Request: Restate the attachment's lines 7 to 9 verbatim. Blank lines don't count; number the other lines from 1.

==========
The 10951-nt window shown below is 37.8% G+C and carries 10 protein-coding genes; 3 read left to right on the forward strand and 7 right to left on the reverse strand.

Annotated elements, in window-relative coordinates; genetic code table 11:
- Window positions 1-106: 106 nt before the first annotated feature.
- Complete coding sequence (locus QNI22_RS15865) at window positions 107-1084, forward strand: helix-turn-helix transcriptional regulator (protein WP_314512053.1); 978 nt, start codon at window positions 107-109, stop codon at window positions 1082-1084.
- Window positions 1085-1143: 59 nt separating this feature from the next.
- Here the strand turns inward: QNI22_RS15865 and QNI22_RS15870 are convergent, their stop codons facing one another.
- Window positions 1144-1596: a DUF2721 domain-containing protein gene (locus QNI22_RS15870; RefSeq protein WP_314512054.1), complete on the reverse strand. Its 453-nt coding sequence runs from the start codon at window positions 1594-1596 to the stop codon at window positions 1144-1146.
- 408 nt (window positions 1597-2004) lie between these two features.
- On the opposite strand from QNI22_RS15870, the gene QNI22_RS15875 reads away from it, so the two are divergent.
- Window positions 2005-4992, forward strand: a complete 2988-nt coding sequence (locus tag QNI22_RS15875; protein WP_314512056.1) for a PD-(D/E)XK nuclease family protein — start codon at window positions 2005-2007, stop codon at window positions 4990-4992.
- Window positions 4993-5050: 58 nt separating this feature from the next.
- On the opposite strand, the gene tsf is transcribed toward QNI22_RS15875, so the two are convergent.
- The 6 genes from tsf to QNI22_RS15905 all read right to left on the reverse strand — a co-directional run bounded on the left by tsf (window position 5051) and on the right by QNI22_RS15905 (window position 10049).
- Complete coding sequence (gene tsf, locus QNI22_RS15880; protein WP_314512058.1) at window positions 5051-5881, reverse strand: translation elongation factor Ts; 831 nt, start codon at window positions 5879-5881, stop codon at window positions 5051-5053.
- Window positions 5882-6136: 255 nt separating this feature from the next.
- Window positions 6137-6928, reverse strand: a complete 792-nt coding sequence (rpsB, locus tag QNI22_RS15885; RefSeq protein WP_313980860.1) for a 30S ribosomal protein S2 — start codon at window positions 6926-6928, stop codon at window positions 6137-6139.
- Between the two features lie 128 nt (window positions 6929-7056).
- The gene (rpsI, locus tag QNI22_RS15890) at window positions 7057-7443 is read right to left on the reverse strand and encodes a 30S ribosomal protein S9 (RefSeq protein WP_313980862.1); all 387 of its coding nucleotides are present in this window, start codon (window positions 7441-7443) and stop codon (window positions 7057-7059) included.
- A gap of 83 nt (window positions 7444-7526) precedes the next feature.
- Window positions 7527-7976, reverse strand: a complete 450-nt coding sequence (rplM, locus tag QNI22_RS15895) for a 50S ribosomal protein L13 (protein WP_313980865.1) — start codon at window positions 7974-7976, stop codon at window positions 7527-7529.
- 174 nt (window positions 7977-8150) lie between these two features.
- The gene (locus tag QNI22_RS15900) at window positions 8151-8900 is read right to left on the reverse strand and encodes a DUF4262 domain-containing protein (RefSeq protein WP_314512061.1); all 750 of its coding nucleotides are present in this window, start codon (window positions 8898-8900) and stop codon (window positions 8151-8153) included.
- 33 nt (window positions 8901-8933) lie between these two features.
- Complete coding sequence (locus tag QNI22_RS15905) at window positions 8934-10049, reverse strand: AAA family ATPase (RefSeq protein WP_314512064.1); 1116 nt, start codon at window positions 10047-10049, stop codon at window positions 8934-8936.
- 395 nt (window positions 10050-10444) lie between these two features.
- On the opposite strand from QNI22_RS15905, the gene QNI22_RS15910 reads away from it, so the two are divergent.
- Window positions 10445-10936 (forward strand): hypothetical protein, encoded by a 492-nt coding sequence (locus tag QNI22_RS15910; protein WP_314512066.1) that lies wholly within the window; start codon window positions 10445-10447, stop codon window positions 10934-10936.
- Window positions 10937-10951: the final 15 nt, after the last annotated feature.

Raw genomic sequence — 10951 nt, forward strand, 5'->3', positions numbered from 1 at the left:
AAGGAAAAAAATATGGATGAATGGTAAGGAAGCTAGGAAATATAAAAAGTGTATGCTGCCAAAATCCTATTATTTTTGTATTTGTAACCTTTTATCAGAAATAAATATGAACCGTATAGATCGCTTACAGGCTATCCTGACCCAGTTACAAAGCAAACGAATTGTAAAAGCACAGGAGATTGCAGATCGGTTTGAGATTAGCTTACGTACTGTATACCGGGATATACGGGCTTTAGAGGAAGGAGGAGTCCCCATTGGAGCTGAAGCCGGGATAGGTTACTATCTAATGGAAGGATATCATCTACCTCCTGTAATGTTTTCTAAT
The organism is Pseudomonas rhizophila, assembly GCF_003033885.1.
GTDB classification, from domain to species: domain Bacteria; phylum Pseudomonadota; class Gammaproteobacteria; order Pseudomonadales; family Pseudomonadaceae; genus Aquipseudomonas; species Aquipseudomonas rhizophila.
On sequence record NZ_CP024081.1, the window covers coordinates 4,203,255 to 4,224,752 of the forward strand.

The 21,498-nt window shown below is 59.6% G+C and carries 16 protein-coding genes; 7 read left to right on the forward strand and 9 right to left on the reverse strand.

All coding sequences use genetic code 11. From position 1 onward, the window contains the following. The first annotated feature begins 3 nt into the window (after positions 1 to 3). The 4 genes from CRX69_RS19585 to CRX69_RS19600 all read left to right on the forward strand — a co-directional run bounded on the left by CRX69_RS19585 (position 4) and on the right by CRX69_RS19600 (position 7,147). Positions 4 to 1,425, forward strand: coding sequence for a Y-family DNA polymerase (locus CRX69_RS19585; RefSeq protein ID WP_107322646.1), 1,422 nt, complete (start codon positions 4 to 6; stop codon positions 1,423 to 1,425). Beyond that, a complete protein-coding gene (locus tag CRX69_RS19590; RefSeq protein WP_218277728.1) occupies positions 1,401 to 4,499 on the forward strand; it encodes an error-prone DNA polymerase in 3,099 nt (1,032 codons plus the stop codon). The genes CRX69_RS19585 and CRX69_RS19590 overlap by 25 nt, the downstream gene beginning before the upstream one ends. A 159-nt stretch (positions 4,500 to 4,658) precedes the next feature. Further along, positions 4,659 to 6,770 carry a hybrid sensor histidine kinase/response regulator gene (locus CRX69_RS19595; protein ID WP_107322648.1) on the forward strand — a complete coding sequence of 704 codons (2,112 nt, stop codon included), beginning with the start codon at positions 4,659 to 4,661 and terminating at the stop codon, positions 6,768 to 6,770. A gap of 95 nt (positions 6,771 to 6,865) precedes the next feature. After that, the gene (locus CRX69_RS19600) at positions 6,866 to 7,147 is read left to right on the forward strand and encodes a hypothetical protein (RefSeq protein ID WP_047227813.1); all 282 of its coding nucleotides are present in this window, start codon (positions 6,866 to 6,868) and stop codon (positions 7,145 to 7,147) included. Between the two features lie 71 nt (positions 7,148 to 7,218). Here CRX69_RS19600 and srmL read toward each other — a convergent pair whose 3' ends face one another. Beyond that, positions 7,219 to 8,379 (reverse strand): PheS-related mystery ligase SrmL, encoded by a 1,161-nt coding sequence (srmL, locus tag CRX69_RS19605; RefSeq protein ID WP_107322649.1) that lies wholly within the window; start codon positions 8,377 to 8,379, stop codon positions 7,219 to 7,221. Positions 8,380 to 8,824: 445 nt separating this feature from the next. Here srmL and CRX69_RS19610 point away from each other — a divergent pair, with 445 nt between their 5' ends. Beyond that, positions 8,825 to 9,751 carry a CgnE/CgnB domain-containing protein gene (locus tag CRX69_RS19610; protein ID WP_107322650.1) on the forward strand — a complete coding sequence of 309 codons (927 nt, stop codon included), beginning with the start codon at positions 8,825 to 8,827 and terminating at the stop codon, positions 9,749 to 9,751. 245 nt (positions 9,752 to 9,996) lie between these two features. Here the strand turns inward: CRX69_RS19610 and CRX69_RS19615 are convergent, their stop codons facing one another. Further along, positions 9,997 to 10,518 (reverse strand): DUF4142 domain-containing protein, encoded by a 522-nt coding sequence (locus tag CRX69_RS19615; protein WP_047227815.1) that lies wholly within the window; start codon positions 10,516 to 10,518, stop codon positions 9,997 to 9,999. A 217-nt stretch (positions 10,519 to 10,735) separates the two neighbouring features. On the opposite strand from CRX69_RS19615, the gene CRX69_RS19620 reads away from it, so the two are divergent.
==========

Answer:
- Window positions 1144-1596: a DUF2721 domain-containing protein gene (locus QNI22_RS15870; RefSeq protein WP_314512054.1), complete on the reverse strand. Its 453-nt coding sequence runs from the start codon at window positions 1594-1596 to the stop codon at window positions 1144-1146.
- 408 nt (window positions 1597-2004) lie between these two features.
- On the opposite strand from QNI22_RS15870, the gene QNI22_RS15875 reads away from it, so the two are divergent.